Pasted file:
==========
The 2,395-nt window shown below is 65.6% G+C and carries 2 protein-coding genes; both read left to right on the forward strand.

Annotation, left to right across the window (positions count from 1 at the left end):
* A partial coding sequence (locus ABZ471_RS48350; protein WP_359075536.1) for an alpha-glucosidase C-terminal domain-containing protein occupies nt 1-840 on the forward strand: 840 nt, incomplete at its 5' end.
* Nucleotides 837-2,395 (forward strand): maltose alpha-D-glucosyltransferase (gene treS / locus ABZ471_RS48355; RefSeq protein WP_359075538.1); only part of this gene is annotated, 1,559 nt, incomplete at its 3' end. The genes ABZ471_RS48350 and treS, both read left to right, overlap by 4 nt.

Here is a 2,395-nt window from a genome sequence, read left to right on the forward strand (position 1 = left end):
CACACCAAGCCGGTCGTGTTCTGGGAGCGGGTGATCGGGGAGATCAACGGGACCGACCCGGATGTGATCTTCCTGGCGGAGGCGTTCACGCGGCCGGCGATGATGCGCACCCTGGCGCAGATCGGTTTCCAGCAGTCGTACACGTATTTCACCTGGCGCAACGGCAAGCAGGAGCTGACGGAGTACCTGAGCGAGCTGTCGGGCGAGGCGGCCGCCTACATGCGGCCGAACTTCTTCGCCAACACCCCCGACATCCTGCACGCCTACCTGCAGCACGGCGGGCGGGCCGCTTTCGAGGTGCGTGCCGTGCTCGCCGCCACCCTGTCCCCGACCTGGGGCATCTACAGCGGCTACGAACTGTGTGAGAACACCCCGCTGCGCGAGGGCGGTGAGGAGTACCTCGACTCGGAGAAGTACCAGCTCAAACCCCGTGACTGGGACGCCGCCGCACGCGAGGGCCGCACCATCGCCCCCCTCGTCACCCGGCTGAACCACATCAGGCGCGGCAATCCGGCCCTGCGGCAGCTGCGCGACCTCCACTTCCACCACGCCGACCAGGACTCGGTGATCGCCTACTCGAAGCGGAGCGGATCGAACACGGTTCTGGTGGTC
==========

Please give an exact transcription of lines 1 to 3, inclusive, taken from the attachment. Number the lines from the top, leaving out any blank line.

The 2,395-nt window shown below is 65.6% G+C and carries 2 protein-coding genes; both read left to right on the forward strand.

Annotation, left to right across the window (positions count from 1 at the left end):
* A partial coding sequence (locus ABZ471_RS48350; protein WP_359075536.1) for an alpha-glucosidase C-terminal domain-containing protein occupies nt 1-840 on the forward strand: 840 nt, incomplete at its 5' end.